Barbecue. Just the word is enough to get most of us salivating or nostalgic with the memories from our yesteryears. Despite local and regional variations, barbecue is, by far, the most universal cooking technique across the globe. From cooking meats and vegetables directly on the flame to placing the meat on charcoal to underground barbecue – there are several ways to acquire the smoky, juicy flavor!
Imu from Hawaii
Kalua pork is a common fixture in every Hawaiian luau spread. It’s a long and slow process that may take as much as 12 hours!
First, one has to prepare the imu – an underground baking pit that is lined with stones and banana leaves. For the imu, one needs to dig a hole about 3-5 feet deep. Then, wood is burned in the pit until the rocks turn white-hot. A whole pig, wrapped in banana leaves is cooked on these hot rocks, and later, covered with rocks, banana leaves, sand, and heavy-duty tarps.
A similar grilling technique is used in Māori cooking and goes by the name of Hāngi.
Churrasco from Brazil
Churrasco is a basic, no-fuss grilling style from Brazil.
Here, succulent cuts of beef, pork, lamb, or chicken are skewered and cooked directly over a wood fire. Once cooked, they are taken off the flame and served directly by shaving parts of the meat off the skewers and onto the plate. Eateries serving churrasco go by the name ‘churrascarias’.
This barbecue technique is also known by the name of “Asado” in Argentina, Chile, Paraguay, and Uruguay.
Tandoor from India
Tandoor is a vertical clay oven commonly used in India and even parts of Pakistan.
For the tandoori style of grilling, one has to lower the skewers of meat into the tandoor. As a tandoor reaches exceptionally high temperatures, it cooks the meat rapidly while retaining moisture. The hot walls of the cylindrical oven allow the meat to cook evenly from all sides without having to turn it.
Further, the marination on the walls and coal embers at the base impart an herby/spicy and smoky flavor profile. And while most grilling styles primarily focus on cooking meats and vegetables, a tandoor can also cook flatbread (roti and naan) if you slap on some rolled-out dough on the sides.
Al Ha’esh from Israel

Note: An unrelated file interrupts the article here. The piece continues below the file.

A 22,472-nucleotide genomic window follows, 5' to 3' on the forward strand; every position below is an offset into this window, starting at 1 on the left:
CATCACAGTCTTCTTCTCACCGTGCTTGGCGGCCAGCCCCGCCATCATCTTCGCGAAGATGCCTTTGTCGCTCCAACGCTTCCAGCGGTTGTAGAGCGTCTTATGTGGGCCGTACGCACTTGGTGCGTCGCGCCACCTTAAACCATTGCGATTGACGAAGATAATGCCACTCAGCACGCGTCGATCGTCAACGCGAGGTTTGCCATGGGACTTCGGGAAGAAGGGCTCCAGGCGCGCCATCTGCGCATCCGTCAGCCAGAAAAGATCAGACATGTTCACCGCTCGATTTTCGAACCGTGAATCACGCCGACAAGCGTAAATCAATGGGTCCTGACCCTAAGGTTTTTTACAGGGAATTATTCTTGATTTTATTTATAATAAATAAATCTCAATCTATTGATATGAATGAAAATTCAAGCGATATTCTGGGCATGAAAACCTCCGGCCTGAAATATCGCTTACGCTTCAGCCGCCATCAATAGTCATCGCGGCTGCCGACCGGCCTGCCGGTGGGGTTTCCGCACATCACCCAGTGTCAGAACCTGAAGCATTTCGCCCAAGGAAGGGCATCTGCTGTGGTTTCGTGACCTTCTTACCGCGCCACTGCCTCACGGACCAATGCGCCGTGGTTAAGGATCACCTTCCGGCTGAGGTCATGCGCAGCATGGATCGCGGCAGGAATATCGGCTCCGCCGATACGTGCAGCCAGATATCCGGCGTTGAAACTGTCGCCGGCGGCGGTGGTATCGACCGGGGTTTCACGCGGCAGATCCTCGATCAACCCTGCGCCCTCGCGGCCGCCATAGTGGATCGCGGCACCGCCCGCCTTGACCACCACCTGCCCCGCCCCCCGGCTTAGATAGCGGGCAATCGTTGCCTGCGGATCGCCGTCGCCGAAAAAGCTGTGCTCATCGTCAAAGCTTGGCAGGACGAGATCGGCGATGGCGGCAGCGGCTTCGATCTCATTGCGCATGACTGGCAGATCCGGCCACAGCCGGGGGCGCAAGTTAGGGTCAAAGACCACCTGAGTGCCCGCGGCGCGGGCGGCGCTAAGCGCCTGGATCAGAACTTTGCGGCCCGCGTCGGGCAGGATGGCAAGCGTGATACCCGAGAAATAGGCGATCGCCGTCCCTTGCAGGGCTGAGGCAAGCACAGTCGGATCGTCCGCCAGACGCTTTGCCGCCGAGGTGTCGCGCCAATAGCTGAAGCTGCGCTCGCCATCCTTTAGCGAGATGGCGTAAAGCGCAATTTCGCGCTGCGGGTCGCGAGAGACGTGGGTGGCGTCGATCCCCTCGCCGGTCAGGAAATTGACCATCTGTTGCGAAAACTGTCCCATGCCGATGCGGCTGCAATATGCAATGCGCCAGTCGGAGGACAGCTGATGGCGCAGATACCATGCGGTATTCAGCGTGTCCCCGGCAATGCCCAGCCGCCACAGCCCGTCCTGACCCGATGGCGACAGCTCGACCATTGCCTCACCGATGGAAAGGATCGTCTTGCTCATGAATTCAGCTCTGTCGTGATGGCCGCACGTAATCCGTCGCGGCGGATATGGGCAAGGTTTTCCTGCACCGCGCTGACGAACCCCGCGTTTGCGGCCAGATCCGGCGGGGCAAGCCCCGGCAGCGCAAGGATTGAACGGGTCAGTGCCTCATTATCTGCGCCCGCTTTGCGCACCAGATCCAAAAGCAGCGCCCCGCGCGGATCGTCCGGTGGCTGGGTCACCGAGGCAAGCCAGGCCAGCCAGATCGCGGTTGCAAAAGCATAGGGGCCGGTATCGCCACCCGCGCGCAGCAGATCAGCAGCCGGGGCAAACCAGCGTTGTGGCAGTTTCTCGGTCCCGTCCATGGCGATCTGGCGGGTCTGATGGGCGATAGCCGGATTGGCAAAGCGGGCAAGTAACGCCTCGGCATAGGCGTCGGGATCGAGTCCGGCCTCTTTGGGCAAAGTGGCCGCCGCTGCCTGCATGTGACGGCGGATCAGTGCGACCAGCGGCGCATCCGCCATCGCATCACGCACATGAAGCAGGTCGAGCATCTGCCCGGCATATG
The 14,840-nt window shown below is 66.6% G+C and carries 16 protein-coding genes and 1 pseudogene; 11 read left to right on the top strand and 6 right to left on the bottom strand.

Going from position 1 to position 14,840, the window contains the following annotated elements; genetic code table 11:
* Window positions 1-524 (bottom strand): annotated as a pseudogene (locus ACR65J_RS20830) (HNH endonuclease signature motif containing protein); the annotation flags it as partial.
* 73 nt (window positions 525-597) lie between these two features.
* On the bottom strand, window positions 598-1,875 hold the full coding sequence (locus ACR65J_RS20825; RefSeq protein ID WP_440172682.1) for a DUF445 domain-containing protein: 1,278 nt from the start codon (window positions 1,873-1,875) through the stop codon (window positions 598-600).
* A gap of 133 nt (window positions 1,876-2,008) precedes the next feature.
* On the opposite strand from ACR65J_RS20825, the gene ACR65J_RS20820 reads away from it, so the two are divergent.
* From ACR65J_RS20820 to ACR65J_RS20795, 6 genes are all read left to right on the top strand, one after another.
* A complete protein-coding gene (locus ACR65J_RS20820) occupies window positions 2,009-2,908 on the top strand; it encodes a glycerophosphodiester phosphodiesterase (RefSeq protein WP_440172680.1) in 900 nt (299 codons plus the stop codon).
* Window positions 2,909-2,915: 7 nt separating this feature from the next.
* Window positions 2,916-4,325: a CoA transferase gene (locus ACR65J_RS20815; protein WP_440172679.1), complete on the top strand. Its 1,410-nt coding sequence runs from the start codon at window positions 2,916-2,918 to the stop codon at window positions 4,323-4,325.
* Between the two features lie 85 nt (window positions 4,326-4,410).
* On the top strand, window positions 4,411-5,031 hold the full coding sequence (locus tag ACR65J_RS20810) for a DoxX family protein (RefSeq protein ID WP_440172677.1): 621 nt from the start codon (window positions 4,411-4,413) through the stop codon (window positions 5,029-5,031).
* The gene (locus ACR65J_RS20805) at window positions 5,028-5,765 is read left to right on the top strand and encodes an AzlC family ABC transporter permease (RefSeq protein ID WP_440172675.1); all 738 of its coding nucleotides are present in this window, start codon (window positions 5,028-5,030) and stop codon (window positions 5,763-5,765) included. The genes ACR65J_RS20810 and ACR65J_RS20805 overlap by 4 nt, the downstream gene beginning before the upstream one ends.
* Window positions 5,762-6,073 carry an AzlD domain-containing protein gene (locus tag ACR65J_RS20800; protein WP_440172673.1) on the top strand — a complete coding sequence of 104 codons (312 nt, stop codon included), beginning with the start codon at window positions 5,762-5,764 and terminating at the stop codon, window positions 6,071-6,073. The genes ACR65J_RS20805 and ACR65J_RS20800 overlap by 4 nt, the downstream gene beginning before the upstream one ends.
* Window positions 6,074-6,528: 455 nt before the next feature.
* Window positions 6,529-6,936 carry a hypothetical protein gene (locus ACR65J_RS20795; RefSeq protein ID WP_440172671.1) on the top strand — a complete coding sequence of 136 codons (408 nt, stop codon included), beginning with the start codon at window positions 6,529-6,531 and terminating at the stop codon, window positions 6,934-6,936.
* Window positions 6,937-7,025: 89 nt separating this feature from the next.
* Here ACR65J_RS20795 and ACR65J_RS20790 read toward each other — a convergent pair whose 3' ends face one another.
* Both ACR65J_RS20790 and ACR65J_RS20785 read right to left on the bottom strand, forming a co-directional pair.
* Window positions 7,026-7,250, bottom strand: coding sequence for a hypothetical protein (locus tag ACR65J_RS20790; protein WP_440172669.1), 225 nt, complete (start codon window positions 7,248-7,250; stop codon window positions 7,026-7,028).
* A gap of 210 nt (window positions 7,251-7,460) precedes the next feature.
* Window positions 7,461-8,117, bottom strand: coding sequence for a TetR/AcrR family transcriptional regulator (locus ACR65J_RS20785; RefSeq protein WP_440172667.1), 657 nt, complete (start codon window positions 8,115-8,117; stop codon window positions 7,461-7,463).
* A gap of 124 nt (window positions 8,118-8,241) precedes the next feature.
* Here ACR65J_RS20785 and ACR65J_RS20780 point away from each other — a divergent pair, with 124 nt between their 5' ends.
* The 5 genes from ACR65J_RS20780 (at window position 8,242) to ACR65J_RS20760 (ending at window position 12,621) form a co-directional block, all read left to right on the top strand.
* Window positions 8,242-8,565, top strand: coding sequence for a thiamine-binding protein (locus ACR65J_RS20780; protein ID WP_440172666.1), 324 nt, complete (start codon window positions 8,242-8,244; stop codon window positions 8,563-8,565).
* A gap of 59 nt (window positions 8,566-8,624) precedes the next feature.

Al Ha’esh is Hebrew for “on the fire” and is a Jewish grilling style common in Israel.
Naturally, the preparation of the food conforms to the Kashrut, which dictates Kosher food consumption. This barbecuing style incorporates a wide array of meats, such as chicken, steaks, fish, or shawarma, which are prepared over a wood charcoal mangal.
The grilled meats are then served with a side of pita bread and an assortment of flavorful sauces.
Gogigui from Korea
Gogigui is Korean for “meat roasting.”
It is a popular barbecue technique that often roasts thin slices of un-marinated meats like beef, pork, lamb, or chicken on charcoal grills until they are greasy and crisp. However, Gogigui also covers marinated and thick cuts or short ribs, such as the Bulgogi or Galbi. All the meats are served alongside a variety of banchan.
Typical Gogigui grills are portable and can be set up on the table. Given the proximity of the food preparation, it would be wise to throw on some sofa covers to protect your furniture, if you are trying this grilling technique at home!
Japanese Grilling Styles
Japanese grilling styles are highly diverse, slowly gaining recognition around the world.
These grills give rise to delectable grilled foods in the form of teppanyaki, yakitori, yakiton, yakiniku, sakana no shioyaki, robatayaki, and kabayaki.
Inihaw from the Philippines
Inihaw is the Filipino version of Lechon or a whole suckling pig. The dish is of Spanish origin and was popularized by colonialists across the Philippines, Dominican Republic, Cuba, Puerto Rico, and other Austronesian and Latin American countries. In fact, it is the national dish of the Philippines, Puerto Rico, Cuba, and Spain!
The preparation of the pig varies on whether you are having the Luzon Lechon or the Cebu Lechon. This difference also extends to the cooking styles where the former is cooked over coconut husk charcoal, and the latter is cooked over a woodfire.
Grilling Safety Tips
- Know your grill and its equipment. Read the manual to know the role of parts like the lid, grease tray, fuel line regulator, and more.
- Since grilled food items are often piping hot, use metal utensils rather than plastic.
- Oil your grill before firing it up, and wait for at least five minutes right after to let the grill heat up.
- Separate the raw food from the cooked food.
- Avoid putting water on the grill. Instead, cover it up until the heat regularizes.
- Clean your grill after every time you use it.
- When not in use, cover your grill or barbecue with grill/BBQ covers to protect them from weathering agents.